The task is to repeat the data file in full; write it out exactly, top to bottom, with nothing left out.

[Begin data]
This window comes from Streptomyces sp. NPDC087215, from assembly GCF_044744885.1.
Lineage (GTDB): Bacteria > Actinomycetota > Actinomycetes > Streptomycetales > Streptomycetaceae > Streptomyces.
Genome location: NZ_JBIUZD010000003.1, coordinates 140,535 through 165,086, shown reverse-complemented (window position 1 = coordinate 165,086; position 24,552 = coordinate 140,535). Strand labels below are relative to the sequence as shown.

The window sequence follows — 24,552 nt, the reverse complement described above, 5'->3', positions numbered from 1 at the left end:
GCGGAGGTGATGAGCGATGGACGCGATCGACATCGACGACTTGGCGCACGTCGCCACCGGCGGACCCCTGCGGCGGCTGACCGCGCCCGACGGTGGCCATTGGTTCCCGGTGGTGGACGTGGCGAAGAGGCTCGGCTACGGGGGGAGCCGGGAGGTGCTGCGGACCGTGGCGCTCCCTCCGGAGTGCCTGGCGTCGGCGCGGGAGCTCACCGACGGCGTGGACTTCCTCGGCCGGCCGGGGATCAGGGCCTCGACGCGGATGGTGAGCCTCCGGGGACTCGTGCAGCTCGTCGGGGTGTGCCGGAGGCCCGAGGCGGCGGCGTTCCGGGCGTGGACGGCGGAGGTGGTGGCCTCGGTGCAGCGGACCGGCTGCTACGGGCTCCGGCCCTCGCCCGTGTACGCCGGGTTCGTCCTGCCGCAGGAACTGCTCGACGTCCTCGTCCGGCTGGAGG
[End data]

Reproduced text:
This window comes from Streptomyces sp. NPDC087215, from assembly GCF_044744885.1.
Lineage (GTDB): Bacteria > Actinomycetota > Actinomycetes > Streptomycetales > Streptomycetaceae > Streptomyces.
Genome location: NZ_JBIUZD010000003.1, coordinates 140,535 through 165,086, shown reverse-complemented (window position 1 = coordinate 165,086; position 24,552 = coordinate 140,535). Strand labels below are relative to the sequence as shown.

The window sequence follows — 24,552 nt, the reverse complement described above, 5'->3', positions numbered from 1 at the left end:
GCGGAGGTGATGAGCGATGGACGCGATCGACATCGACGACTTGGCGCACGTCGCCACCGGCGGACCCCTGCGGCGGCTGACCGCGCCCGACGGTGGCCATTGGTTCCCGGTGGTGGACGTGGCGAAGAGGCTCGGCTACGGGGGGAGCCGGGAGGTGCTGCGGACCGTGGCGCTCCCTCCGGAGTGCCTGGCGTCGGCGCGGGAGCTCACCGACGGCGTGGACTTCCTCGGCCGGCCGGGGATCAGGGCCTCGACGCGGATGGTGAGCCTCCGGGGACTCGTGCAGCTCGTCGGGGTGTGCCGGAGGCCCGAGGCGGCGGCGTTCCGGGCGTGGACGGCGGAGGTGGTGGCCTCGGTGCAGCGGACCGGCTGCTACGGGCTCCGGCCCTCGCCCGTGTACGCCGGGTTCGTCCTGCCGCAGGAACTGCTCGACGTCCTCGTCCGGCTGGAGG